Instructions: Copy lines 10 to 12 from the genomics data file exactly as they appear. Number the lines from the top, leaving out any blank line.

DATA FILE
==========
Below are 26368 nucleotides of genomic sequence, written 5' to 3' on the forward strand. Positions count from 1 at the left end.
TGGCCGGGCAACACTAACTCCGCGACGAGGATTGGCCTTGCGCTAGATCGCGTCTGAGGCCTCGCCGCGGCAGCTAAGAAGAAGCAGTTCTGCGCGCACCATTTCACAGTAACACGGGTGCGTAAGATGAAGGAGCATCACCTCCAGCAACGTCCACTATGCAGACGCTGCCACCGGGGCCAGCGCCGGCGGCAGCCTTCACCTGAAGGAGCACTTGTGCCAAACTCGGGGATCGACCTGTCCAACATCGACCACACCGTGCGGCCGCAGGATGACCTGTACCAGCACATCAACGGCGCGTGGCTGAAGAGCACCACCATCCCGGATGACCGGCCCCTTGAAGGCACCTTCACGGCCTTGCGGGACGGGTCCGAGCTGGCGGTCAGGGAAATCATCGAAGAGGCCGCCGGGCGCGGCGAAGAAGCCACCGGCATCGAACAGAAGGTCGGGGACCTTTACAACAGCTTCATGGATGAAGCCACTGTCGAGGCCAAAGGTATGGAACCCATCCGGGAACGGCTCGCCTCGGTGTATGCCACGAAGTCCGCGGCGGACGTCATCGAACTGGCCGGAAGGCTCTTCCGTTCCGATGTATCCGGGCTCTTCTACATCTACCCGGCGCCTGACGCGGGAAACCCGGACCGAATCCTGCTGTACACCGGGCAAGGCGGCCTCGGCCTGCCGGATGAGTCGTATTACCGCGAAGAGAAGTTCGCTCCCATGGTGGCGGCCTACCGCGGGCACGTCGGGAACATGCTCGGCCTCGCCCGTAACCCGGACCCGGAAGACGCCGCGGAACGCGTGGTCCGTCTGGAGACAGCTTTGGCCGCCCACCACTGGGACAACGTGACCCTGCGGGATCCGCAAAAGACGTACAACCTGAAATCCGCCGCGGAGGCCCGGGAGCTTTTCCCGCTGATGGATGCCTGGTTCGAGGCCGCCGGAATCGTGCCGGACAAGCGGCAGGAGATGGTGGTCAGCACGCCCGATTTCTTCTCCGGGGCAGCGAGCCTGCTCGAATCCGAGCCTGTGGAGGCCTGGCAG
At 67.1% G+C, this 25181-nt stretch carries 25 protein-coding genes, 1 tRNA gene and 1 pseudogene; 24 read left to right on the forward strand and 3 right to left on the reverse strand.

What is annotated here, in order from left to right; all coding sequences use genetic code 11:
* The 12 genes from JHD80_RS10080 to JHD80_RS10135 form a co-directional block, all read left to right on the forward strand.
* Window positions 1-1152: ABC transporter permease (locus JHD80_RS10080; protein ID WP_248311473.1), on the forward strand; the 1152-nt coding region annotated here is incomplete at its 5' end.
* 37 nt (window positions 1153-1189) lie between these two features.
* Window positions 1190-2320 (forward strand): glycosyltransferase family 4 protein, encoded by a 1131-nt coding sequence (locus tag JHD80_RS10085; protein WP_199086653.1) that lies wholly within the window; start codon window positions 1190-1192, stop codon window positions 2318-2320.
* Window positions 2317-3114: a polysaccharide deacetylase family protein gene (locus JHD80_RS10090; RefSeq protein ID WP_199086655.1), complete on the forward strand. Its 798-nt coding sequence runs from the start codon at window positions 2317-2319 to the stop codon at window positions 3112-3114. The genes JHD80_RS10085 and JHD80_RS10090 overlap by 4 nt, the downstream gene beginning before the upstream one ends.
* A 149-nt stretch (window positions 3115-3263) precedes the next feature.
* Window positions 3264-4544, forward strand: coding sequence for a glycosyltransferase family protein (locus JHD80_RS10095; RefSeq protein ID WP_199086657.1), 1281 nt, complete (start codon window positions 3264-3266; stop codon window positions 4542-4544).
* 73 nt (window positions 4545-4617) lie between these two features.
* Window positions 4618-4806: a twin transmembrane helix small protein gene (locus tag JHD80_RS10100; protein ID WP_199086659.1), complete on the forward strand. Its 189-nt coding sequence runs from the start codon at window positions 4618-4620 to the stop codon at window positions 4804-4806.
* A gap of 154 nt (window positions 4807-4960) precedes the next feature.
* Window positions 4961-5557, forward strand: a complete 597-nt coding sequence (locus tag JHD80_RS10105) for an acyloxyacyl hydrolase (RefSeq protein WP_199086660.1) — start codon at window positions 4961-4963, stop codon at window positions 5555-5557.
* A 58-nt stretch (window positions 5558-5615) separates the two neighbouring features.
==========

* A 149-nt stretch (window positions 3115-3263) precedes the next feature.
* Window positions 3264-4544, forward strand: coding sequence for a glycosyltransferase family protein (locus JHD80_RS10095; RefSeq protein ID WP_199086657.1), 1281 nt, complete (start codon window positions 3264-3266; stop codon window positions 4542-4544).
* 73 nt (window positions 4545-4617) lie between these two features.